One remark, however, I must add on the phraseology in which this falsehood is expressed, because words have their nods and winks, and frequently exercise a strong, though subtle infuence on readers, even when the objection to them is such as seems at first sight to be nothing more than cavil or petty criticism. Fuller says he martyred all “wheresoever he met them.” Now I have already stated that the “wheresoever” was, without any real exception that I know of, within his own diocese and jurisdiction ; but, beside this, there is something implied in the word “met," which is not applicable to the real circumstances of the case. When bodies are said to be “met," it is implied that the meeting body, at least, was in motion; we should hardly think of saying that a man “met" a post, unless he ran against it; and, at all events, we should not use such a word to describe his contact with a body thrown in his face, or into his lap, by an external force. Fuller's language would naturally convey, and of course he meant it to convey, the idea, that Bonner was on the look out, and went forth, and prowled like a wild beast to seek his prey. That he desired to meet with heretics, and catch them, and kill them. What ground he might have for the suggestion I know not; but I must say that from all that I have hitherto learned I am inclined to believe that Bonner never either by himself, or his agents, searched for heretics, or was the original cause of any man's being brought into trouble on the score of religion, except so far as he might be said to be so by the effect of official documents set forth by him in his character of a Bishop or an Ecclesiastical Judge. Or to put the matter in another form,—what I see leads me to doubt whether he ever imprisoned, or examined, or even took cognizance of the existence of any suspected individual on the accusation of any informer, spy, or private individual, or even on the reports which he officially monished his clergy to make (and


which I presume they did make) to him of those who refused to go to church, to confess, to communicate, &c. I cannot prove this (and further inquiry may produce some cases to show I am mistaken), but I believe that he never dealt with any alleged heretic who was not brought before him in his official character as Bishop of London, in due course of law, by the warrant of some magistrate, or other person, acting directly under a Commission from the Government.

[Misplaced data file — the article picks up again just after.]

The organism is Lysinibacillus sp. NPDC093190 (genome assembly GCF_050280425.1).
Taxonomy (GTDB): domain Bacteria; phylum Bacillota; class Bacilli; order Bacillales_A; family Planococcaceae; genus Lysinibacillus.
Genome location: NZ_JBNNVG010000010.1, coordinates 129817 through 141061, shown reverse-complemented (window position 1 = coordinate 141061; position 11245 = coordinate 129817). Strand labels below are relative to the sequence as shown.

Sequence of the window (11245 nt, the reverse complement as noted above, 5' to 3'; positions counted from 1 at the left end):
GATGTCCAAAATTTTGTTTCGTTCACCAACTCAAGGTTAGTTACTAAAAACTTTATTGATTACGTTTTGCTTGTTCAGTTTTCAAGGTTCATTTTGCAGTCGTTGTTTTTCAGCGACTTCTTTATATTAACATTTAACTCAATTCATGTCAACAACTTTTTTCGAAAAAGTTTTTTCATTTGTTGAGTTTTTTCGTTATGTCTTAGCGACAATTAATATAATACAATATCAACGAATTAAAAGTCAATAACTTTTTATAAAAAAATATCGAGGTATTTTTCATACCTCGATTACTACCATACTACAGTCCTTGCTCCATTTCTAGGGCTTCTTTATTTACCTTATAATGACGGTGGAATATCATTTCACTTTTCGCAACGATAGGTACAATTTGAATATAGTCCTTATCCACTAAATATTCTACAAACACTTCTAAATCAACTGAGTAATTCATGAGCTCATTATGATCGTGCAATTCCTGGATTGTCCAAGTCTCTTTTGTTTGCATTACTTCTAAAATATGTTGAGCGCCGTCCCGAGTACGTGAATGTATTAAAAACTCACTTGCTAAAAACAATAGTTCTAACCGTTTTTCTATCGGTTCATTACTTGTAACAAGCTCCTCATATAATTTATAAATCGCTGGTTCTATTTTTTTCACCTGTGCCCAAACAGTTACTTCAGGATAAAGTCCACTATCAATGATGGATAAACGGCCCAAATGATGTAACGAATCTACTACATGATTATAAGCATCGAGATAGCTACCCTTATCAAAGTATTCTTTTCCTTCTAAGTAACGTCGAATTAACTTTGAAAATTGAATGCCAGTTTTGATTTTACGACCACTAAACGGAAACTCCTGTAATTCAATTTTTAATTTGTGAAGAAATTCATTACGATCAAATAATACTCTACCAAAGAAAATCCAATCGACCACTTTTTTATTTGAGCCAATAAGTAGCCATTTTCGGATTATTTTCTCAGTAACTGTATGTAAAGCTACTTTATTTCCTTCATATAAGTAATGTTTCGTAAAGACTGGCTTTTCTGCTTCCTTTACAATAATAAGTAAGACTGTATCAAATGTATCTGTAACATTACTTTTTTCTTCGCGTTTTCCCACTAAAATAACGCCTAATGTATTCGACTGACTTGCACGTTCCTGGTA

These points will appear more clearly hereafter. In the mean time I am afraid the humane reader will think that I am postponing, and shrinking from, and not daring to confront, the most shocking part of Fuller's account. What are we to say to the general statement that, “No sex, quality, or age escap'd him”? and the particular cases of “John Fetty a lad of eight years old, by him scourged to death," and

Hugh Laverock a Creeple, sixty-eight years old, whom he caused to be burnt" ?

As to the first part of this it is obviously mere declamation. One knows perfectly, and is tired of being told over and over again, that the law for burning heretics was a very bad law; and ought never to have existed. But, in fact, it did exist, and it was the law of the country; and did anybody ever hear of a country where there were laws and judges, and where either sex or quality, or age, was considered as a legitimate ground of escape from the penalty of the law? Has any nation ever tried the experiment? Does anybody wish to have it tried ? If they do let them say so.

To come then to the consideration of John Fetty in particular, I do not wish to say what is harsh or coarse, and therefore I will abstain from using some of the words which I have just quoted from our venerable Psalmist's narrative, though they run in my mind; and I really do hope that if his own book, and Fox's had been held up before Fuller's eyes, he would have been “afraid and ashamed for making” such an unfair use of his authority. If merely the truth